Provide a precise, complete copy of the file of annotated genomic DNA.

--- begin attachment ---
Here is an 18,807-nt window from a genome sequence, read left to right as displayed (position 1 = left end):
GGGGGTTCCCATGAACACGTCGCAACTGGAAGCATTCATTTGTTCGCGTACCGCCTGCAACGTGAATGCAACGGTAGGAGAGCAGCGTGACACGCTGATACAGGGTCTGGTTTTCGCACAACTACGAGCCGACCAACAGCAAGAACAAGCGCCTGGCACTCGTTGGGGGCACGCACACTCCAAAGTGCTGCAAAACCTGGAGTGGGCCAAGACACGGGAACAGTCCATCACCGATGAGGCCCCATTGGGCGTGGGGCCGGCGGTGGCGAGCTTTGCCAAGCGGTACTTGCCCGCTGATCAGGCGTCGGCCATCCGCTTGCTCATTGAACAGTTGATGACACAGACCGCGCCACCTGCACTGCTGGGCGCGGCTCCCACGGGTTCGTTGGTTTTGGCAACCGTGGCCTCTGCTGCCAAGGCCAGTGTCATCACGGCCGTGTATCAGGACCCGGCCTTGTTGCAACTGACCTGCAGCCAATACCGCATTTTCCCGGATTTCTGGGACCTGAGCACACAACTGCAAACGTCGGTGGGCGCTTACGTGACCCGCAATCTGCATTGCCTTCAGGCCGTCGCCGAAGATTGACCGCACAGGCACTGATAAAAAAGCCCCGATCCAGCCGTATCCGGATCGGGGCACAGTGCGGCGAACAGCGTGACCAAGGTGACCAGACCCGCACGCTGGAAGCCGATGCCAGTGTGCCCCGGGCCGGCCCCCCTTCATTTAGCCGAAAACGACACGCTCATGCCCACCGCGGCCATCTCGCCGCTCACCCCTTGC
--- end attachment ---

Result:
Here is an 18,807-nt window from a genome sequence, read left to right as displayed (position 1 = left end):
GGGGGTTCCCATGAACACGTCGCAACTGGAAGCATTCATTTGTTCGCGTACCGCCTGCAACGTGAATGCAACGGTAGGAGAGCAGCGTGACACGCTGATACAGGGTCTGGTTTTCGCACAACTACGAGCCGACCAACAGCAAGAACAAGCGCCTGGCACTCGTTGGGGGCACGCACACTCCAAAGTGCTGCAAAACCTGGAGTGGGCCAAGACACGGGAACAGTCCATCACCGATGAGGCCCCATTGGGCGTGGGGCCGGCGGTGGCGAGCTTTGCCAAGCGGTACTTGCCCGCTGATCAGGCGTCGGCCATCCGCTTGCTCATTGAACAGTTGATGACACAGACCGCGCCACCTGCACTGCTGGGCGCGGCTCCCACGGGTTCGTTGGTTTTGGCAACCGTGGCCTCTGCTGCCAAGGCCAGTGTCATCACGGCCGTGTATCAGGACCCGGCCTTGTTGCAACTGACCTGCAGCCAATACCGCATTTTCCCGGATTTCTGGGACCTGAGCACACAACTGCAAACGTCGGTGGGCGCTTACGTGACCCGCAATCTGCATTGCCTTCAGGCCGTCGCCGAAGATTGACCGCACAGGCACTGATAAAAAAGCCCCGATCCAGCCGTATCCGGATCGGGGCACAGTGCGGCGAACAGCGTGACCAAGGTGACCAGACCCGCACGCTGGAAGCCGATGCCAGTGTGCCCCGGGCCGGCCCCCCTTCATTTAGCCGAAAACGACACGCTCATGCCCACCGCGGCCATCTCGCCGCTCACCCCTTGC